Matt Ticehurst, 32, a brain tumour patient is preparing to run a marathon to help find a cure for the disease.
The investment analyst who lives in Clapham will be joined by his partner Kirsty Maund and their friend Meg Jackson.
The trio’s inspiration for running the iconic 26.2-mile race comes following Matt’s brain cancer diagnosis in May 2022.
Matt said: “I ran the London Marathon in 2018, which was the hottest London Marathon on record.
“Given the heat, it wasn’t my best run and it felt like I had unfinished business.
“I’ve wanted to do it again to improve my time, but this is more about raising funds and awareness.
“With my oncologist suggesting that given the tumour, this is not the time to go breaking records.”
Matt is excited but anxious that he may have to pull out the race because he tends to have seizures when he overheats.
He wants to raise money to play a part in advancing treatments for brain tumours.
After suffering from pins and needles for about six weeks, an awake craniotomy revealed a grade 4 astrocytoma.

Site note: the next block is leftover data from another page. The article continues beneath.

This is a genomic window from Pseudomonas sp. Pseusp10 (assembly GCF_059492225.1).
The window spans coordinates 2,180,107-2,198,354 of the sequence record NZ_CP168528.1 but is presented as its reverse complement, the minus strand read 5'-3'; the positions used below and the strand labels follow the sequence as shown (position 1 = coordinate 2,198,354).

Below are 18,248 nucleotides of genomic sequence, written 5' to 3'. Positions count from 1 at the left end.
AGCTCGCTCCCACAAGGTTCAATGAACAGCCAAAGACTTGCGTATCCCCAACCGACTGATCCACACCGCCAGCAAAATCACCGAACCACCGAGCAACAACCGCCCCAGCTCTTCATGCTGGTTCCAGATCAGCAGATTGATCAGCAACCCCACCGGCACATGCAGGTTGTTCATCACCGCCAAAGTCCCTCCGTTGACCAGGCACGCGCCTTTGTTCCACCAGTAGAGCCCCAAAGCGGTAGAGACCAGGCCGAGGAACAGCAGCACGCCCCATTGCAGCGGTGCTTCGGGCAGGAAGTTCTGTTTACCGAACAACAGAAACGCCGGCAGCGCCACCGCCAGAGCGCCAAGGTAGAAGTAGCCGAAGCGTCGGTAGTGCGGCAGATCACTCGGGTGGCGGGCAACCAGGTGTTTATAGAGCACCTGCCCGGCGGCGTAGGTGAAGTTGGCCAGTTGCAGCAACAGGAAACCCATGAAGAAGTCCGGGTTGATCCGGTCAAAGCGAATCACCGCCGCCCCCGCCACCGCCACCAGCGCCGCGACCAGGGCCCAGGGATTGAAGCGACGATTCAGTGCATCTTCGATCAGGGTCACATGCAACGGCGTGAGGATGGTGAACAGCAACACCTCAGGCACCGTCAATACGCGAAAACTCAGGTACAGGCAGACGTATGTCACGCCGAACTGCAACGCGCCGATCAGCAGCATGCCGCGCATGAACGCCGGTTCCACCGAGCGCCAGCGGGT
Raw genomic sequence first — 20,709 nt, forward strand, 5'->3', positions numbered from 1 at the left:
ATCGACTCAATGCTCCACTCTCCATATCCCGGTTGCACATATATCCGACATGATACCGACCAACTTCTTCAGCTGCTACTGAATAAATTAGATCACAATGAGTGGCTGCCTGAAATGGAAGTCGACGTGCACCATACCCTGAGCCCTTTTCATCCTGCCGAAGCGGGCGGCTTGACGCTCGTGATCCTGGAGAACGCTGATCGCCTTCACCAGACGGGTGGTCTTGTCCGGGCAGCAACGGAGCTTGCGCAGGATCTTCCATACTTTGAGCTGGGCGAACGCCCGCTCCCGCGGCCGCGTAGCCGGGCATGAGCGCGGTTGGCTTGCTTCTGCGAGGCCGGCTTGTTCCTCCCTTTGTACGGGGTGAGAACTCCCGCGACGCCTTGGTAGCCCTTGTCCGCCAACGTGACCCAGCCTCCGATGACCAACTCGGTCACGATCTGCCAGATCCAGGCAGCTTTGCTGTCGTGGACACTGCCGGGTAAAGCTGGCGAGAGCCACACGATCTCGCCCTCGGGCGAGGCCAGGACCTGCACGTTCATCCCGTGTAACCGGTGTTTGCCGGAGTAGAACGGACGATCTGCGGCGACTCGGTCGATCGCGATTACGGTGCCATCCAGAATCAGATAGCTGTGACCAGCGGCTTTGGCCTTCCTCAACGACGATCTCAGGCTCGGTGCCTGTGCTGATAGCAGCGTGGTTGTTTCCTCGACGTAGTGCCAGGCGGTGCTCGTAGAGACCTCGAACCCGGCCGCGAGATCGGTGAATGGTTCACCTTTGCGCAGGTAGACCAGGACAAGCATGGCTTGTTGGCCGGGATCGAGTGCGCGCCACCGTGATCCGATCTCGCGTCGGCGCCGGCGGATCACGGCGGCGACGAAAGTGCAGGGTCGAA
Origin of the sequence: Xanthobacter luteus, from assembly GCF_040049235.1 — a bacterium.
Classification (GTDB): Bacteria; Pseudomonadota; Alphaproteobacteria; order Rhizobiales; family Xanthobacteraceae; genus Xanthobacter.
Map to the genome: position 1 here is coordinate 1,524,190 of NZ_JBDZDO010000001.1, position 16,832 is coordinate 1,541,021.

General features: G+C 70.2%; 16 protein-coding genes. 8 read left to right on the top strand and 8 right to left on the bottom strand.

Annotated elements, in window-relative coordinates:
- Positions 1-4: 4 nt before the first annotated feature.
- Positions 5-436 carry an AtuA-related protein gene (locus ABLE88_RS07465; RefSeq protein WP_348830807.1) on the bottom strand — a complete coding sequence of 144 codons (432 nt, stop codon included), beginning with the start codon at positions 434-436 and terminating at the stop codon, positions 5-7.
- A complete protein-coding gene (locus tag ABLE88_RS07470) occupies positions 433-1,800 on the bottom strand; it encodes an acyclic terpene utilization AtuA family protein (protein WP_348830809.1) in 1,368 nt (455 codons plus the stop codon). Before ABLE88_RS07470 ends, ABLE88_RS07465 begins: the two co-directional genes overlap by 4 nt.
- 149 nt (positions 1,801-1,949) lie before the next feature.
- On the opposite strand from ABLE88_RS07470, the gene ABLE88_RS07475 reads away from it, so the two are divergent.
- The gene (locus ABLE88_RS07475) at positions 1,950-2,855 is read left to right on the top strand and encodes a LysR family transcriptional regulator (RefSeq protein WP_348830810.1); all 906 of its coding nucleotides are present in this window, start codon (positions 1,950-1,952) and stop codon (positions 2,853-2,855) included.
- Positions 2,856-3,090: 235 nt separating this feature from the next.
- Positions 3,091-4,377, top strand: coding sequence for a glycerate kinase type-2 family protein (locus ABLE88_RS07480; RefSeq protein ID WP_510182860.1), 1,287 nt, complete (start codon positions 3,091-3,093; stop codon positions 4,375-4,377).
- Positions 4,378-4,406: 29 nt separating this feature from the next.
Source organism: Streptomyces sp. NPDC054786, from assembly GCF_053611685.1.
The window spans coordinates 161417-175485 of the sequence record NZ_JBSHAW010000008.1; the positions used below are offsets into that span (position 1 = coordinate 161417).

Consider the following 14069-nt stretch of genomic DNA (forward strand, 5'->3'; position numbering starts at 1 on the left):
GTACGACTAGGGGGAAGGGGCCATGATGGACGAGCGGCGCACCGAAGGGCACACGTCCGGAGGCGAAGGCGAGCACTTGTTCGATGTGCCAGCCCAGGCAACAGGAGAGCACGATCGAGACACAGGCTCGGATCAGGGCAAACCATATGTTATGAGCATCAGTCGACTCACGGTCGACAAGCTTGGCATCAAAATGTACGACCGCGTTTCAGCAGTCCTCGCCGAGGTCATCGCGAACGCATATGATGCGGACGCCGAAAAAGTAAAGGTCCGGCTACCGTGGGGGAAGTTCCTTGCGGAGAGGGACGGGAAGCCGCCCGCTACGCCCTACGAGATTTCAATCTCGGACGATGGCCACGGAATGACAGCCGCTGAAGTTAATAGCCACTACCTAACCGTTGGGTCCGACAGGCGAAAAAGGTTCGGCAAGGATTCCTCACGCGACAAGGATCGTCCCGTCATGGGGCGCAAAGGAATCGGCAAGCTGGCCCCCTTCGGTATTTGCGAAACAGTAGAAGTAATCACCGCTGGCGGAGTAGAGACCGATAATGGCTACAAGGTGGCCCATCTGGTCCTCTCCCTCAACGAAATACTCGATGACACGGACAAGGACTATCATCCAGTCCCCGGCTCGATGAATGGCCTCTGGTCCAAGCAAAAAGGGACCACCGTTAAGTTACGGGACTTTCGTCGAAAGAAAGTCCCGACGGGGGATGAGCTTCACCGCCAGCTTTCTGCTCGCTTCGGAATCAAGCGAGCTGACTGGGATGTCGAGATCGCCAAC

He had radiotherapy and chemotherapy and is being monitored regularly.
Matt feels relatively confident that he complete the marathon because he did the Bath Half Marathon.
He said he now wants to build up to a normal life.
Although his tumour is stable, if his MRI results are not good, quick action will need to be taken.
Carol Robertson is a national events manager for Brain Tumour Research.
Carol said: “Sadly, with one in three people knowing someone affected by a brain tumour, Matt’s story is not unique.”
More children and adults under 40 are killed by brain tumours than any other cancer.
However, only 1% of the national spend on cancer research has been allocated to this disease since records began in 2002.
Carol said: “We’re determined to change this but we can’t do it alone.
“We’re really grateful to Matt, Kirsty and Meg for all their support and look forward to cheering them across the finish line on race day.”
Brain Tumour Research funds research at dedicated centres in the UK.
It also campaigns for increased investment to speed up new treatments and find a cure.
The charity is calling for a national annual spend of £35 million.
This is to improve survival rates and patient outcomes in line with other cancers.
To support Matt’s fundraising, visit www.justgiving.com/fundraising/Matt-Ticehurst.